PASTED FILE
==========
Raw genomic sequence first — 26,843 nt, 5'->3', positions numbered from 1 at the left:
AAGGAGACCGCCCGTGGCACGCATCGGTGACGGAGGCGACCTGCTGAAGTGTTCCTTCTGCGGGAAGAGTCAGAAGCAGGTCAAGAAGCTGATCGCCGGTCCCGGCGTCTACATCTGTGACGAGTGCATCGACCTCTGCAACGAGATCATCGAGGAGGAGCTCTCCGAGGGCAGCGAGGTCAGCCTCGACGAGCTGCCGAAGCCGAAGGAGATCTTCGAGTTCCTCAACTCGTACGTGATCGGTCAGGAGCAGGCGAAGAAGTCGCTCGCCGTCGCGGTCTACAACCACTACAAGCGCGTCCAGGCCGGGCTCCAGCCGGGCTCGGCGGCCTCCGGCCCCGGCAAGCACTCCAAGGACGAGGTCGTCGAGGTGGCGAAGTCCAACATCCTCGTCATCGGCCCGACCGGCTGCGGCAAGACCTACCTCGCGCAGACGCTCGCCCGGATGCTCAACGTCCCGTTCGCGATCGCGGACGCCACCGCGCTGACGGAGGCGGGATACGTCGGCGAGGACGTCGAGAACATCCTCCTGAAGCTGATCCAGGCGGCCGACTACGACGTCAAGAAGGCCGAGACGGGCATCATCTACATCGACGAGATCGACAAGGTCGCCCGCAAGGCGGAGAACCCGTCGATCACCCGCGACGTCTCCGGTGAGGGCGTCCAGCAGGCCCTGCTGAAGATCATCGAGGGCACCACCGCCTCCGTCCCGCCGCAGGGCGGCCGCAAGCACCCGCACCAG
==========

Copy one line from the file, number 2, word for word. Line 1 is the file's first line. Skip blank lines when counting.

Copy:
AAGGAGACCGCCCGTGGCACGCATCGGTGACGGAGGCGACCTGCTGAAGTGTTCCTTCTGCGGGAAGAGTCAGAAGCAGGTCAAGAAGCTGATCGCCGGTCCCGGCGTCTACATCTGTGACGAGTGCATCGACCTCTGCAACGAGATCATCGAGGAGGAGCTCTCCGAGGGCAGCGAGGTCAGCCTCGACGAGCTGCCGAAGCCGAAGGAGATCTTCGAGTTCCTCAACTCGTACGTGATCGGTCAGGAGCAGGCGAAGAAGTCGCTCGCCGTCGCGGTCTACAACCACTACAAGCGCGTCCAGGCCGGGCTCCAGCCGGGCTCGGCGGCCTCCGGCCCCGGCAAGCACTCCAAGGACGAGGTCGTCGAGGTGGCGAAGTCCAACATCCTCGTCATCGGCCCGACCGGCTGCGGCAAGACCTACCTCGCGCAGACGCTCGCCCGGATGCTCAACGTCCCGTTCGCGATCGCGGACGCCACCGCGCTGACGGAGGCGGGATACGTCGGCGAGGACGTCGAGAACATCCTCCTGAAGCTGATCCAGGCGGCCGACTACGACGTCAAGAAGGCCGAGACGGGCATCATCTACATCGACGAGATCGACAAGGTCGCCCGCAAGGCGGAGAACCCGTCGATCACCCGCGACGTCTCCGGTGAGGGCGTCCAGCAGGCCCTGCTGAAGATCATCGAGGGCACCACCGCCTCCGTCCCGCCGCAGGGCGGCCGCAAGCACCCGCACCAG